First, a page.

MIT18_024s11_ChAnotes

# MIT18_024s11_ChAnotes - Linear Spaces we have...

This preview shows pages 1–4. Sign up to view the full content.

Linear Spaces we have seen (12.1-12.3 of Apostol) that n-tuple space has the following properties : V, Addition: 1. (Commutativity) A + B = B + A. 2. (Associativity) A + (B+c) = (A+B) + C. 3. (Existence of zero) There is an element - 0 such 'that A + - 0 = A for all A. 4. (Existence of negatives) Given A, there is a B such that A + B = - 0. Scalar multiplication: 5. (Associativity) c (dA) = (cd)A. 6. (Distributivity) (c+d)A = cA + dA, c(A+B) = + cB. 7. (Multiplication by unity) 1A = Definition. More generally, let V be any set of objects (which we call vectors). And suppose there are two operations on as follows: The first is an operation (denoted +) that assigns to each pair A, B of vectors, a vector denoted A + B. The second is an operation that assigns to each real number c and each vector A, a vector denoted cA. Suppose also that the seven preceding properties hold. Then with these two opera- tions, is called a linear space (or a vector space). The seven properties are called the axioms -- for a linear space.

This preview has intentionally blurred sections. Sign up to view the full version.

View Full Document
There are many examples of linear spaces besides n--tuple space i 'n The study of linear spaces and their properties is dealt with in a subject called Linear Algebra. WE!shall treat only those aspects of linear algebra needed for calculus. Therefore we will be concerned only with n-tuple space and with certain of its subsets called "linear subspaces" : Vn - Definition. Let W be a non-empty subset of Vn ; suppose W is closed under vector addition and scalar multiplication. Then W is called a linear subspace of Vn (or sometimes simply a subspace of Vn .) To say W is closed under vector addition and scalar multiplication means that for every pair A, B of vectors of W, and every scalar c, the vectors A + B a~d cA belong to W. Note that it is automatic that the zero vector Q belongs to W, since for any A I W, we have Q = OA. Furthermore, for each A in W, the vector -A is also in W. This means (as you can readily check) that W is a linear space in its own right (i.e., f . it satisfies all the axioms for a linear,space). S~bspaces of my be specified in many different ways, as we shall see. Example 1. The subset of consisting of the 9-tuple alone is a subspace it ths "smallest possible" sub- Vn; space. Pad course V, by definition a Vn; "largest possible" subspace. W;ample 2. Let A be a fixed non-zero vector, The subset of Vn consisting of all vectors X of the form X = is a subspace of . It is called the subspace spanned by A. In the case n = 2 or 3, it can be pictured as consisting of all vectors lying on a line through the origin.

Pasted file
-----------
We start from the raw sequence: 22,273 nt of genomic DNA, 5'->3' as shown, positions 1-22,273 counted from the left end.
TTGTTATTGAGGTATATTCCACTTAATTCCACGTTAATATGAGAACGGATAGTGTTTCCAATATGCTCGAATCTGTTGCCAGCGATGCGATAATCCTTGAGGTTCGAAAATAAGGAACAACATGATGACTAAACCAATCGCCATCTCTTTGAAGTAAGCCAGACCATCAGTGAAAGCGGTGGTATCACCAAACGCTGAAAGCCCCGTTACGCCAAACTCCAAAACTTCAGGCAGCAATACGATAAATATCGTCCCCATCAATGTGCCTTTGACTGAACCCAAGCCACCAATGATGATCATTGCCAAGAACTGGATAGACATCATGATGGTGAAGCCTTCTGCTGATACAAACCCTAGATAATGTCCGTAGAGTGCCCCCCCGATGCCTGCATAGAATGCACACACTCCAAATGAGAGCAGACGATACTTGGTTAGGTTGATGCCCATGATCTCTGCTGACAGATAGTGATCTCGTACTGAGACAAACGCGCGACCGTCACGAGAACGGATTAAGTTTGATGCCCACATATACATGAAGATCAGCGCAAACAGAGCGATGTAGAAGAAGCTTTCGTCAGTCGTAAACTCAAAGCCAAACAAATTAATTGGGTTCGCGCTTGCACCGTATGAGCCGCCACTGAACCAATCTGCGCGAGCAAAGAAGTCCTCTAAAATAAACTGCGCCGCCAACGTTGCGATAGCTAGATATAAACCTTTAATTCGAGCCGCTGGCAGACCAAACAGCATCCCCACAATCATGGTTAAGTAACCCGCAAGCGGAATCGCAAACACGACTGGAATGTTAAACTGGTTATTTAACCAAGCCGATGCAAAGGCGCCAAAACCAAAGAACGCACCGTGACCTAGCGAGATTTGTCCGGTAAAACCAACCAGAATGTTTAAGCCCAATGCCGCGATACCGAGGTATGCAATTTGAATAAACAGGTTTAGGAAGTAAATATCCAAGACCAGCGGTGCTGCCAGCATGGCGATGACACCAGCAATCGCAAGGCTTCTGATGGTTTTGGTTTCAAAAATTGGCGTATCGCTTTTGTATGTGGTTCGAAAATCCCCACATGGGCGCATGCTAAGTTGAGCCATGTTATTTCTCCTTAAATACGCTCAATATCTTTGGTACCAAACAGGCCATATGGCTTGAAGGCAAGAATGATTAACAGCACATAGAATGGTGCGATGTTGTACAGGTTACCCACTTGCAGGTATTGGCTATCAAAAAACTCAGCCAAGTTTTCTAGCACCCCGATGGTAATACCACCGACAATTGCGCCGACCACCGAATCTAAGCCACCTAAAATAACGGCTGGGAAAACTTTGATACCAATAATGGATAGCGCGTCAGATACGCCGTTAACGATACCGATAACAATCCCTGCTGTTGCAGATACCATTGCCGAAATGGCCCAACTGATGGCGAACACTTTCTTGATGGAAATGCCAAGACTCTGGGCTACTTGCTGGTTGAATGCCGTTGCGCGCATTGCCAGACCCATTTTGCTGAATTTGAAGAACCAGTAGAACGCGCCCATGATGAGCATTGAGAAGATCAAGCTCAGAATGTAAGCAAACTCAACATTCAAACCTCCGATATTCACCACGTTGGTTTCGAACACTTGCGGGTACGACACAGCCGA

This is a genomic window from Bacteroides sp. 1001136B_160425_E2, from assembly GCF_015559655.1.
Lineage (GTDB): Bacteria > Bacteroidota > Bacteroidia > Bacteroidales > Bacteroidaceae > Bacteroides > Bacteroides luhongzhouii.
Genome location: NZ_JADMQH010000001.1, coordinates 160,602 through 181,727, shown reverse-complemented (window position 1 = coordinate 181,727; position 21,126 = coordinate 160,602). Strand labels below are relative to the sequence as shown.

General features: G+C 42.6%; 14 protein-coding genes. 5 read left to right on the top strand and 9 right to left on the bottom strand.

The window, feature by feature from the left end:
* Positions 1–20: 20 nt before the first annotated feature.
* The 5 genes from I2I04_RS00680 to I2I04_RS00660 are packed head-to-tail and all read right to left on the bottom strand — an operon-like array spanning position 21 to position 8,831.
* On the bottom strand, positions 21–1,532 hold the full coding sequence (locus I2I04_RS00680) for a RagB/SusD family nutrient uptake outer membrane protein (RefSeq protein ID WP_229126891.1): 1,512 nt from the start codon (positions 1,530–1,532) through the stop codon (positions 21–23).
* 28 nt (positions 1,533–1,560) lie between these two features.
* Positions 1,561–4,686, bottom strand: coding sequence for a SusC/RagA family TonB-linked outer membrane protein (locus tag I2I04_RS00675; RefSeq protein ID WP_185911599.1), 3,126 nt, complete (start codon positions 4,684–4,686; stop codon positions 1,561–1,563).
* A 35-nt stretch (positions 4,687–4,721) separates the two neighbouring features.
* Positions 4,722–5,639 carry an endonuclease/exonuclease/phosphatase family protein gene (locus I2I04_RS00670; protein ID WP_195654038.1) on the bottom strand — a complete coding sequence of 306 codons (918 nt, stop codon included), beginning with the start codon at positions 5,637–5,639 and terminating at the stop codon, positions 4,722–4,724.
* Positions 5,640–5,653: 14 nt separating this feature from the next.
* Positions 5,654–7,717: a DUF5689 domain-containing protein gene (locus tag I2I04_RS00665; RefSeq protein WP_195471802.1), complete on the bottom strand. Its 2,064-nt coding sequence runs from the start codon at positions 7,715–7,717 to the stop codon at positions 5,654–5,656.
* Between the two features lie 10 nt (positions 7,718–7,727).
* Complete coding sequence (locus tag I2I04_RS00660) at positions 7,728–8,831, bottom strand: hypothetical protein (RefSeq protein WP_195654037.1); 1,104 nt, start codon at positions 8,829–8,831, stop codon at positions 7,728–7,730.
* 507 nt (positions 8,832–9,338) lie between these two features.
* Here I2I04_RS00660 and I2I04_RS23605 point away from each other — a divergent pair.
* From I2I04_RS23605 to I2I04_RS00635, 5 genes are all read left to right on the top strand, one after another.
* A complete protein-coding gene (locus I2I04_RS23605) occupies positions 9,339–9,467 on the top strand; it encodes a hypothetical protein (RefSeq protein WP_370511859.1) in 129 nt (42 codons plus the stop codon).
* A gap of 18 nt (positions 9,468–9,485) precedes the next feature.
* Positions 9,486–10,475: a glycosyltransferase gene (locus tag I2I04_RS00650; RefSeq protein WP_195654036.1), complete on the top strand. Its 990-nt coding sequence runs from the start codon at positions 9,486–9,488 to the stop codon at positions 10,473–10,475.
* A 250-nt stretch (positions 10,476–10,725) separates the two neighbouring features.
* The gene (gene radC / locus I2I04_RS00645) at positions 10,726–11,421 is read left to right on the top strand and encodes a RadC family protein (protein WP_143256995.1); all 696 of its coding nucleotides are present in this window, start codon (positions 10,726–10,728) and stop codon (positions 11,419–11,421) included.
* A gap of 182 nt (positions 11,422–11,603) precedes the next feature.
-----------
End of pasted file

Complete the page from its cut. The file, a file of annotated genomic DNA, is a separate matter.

Example 3. Let A and B be given non-zero vectors that are not 1 parallel. The subset of Vn consisting of all vectors of the form is a subspace of V It is called the subspace spanned by A and no B. In the case n = 3, it can be pictured as consisting of all vectors lying in the plane through the origin that contains A and ---A/ We generalize the construction given in the preceding examples as follows: Definition. Let S = \$A?, .

This preview has intentionally blurred sections. Sign up to view the full version.

View Full Document
This is the end of the preview. Sign up to access the rest of the document.

## This note was uploaded on 01/19/2012 for the course MATH 18.024 taught by Professor Christinebreiner during the Spring '11 term at MIT.

### Page1 / 35

MIT18_024s11_ChAnotes - Linear Spaces we have...

This preview shows document pages 1 - 4. Sign up to view the full document.

View Full Document
Ask a homework question - tutors are online